Many, many years ago I picked up some history books on various royalty including the Tudors written by Alison Weir, but I never got around to reading them. Recently I discovered that Weir also wrote historical novels about the wives of Henry VIII. Katharine Parr, The Sixth Wife, is the final volume in the series. It goes on sale to the general public May 11. I received an ARC from NetGalley and Ballantine Books in exchange for an honest review.
I’m not sure what I was expecting, but it took me quite a while to get into the book. I knew nothing of Katharine Parr beyond the fact that she was Henry VIII’s last wife, and that she outlived him. The book begins when Katharine is a child, and as she comes of age, her marriage to a man in his early 20’s. The marriage was short-lived because her husband died. Then, she was married to a man who had teenagers and two wives buried. Her early life and marriages make up the first 40% of the book, and while many of the events were historically accurate I came to find out while listening to The Six Wives of Henry VIII on audiobook, also by Weir, I was pretty bored. It wasn’t until Katharine went to court and met Henry that things picked up for me.
Katharine was really in love with Thomas Seymour, Jane Seymour’s older brother and uncle to Prince Edward, but once Henry sets his sights on her, she could not refuse him, choosing her sense of duty instead of love. And for the most part, Henry treated her well. Why he chose Katharine is a bit of a mystery, what with Henry obsessed with the line of succession and only having one son in a time when many children did not live to adulthood. And Katharine had no children in her previous two marriages, so the fact that she might not be able to have children must have crossed his mind. Yet Henry still chose her.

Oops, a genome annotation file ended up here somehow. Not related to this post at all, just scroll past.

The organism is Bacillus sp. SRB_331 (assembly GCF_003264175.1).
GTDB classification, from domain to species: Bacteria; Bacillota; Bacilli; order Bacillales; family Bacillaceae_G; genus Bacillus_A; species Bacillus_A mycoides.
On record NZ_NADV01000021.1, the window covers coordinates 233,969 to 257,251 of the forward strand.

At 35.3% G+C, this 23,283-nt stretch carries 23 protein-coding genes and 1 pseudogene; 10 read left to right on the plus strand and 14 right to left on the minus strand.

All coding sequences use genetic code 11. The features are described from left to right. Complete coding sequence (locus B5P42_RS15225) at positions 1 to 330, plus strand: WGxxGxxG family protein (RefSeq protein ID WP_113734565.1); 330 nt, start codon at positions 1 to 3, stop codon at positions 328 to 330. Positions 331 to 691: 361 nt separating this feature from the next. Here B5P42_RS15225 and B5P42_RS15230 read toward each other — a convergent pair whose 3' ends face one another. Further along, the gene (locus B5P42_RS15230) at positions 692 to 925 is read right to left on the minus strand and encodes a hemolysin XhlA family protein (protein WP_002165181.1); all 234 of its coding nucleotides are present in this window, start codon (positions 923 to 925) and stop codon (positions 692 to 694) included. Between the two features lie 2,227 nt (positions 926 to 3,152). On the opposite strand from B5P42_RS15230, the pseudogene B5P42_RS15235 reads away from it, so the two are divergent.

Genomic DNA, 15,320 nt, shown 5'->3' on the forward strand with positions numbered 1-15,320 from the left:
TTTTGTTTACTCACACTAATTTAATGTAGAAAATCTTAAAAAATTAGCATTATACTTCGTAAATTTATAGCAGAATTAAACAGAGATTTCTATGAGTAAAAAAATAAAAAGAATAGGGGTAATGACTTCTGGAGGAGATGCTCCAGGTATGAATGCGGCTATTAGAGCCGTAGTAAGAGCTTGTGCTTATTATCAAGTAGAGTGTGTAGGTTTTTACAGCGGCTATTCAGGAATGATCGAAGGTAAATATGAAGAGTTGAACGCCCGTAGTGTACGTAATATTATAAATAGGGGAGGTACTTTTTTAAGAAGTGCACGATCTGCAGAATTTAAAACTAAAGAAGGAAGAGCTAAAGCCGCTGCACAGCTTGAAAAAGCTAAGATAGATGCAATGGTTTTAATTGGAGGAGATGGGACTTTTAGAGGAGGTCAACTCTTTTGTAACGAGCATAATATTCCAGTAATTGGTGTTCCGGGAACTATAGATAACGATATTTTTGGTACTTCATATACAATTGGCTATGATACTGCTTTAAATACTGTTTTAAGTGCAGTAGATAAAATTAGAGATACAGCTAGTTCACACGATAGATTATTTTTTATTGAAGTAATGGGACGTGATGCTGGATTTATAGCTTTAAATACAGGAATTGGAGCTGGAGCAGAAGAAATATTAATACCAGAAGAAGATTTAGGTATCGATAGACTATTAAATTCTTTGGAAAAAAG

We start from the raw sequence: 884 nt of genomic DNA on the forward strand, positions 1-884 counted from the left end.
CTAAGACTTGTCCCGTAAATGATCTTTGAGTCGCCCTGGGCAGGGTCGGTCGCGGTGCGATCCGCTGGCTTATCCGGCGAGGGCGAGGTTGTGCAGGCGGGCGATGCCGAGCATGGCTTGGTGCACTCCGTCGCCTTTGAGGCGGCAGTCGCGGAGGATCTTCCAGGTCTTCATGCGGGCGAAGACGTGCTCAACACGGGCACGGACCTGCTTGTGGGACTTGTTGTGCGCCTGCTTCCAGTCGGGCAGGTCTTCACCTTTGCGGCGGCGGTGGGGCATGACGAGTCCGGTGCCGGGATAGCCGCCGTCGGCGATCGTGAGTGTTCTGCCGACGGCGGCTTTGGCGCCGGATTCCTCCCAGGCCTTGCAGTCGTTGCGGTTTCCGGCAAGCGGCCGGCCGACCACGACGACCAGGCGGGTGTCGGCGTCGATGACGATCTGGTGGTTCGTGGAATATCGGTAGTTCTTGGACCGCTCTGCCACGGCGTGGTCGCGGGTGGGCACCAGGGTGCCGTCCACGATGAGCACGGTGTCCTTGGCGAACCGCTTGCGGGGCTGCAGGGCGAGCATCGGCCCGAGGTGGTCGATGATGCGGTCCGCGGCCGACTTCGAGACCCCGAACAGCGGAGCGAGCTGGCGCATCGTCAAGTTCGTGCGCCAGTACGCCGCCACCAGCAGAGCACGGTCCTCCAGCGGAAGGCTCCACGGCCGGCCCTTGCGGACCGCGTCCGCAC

Katharine was a closet Protestant, and a faction in Henry’s court suspected her of as much and attempted to have her arrested for heresy. But she knew it was coming and disposed of all her “heretical” books and advised those close to her to do the same. She threw herself at Henry’s mercy and for once in his life, he backed off and tore up the arrest papers.
Henry trusted Katharine enough to declare her regent while he was off fighting the French, and relied upon her to be a good step-mother to his three children. Many historians believe that Katharine’s tutelage of young Elizabeth showed the princess how to behave when she became queen herself. Katharine proved to be a good step-mother to all three children, although Mary refused to speak to her after Henry died and Katharine married Thomas Seymour only four months later.
Finally, with her fourth husband, Katharine got pregnant and delivered a healthy baby girl. But as with many women during centuries past, childbirth could be dangerous for a woman, and Katharine developed an infection and died twelve days later.
While the first part of the book bored me, the second part was compelling. The fact that I was listening to the nonfiction book by Weir at the same time as reading this book helped me figure out which events were fabricated and which were historically accurate; surprisingly, most of the fictional story contains accurate information. I’ll have to pick up Weir’s other five books on Henry VIII’s queens at the library because overall, I did enjoy the book.
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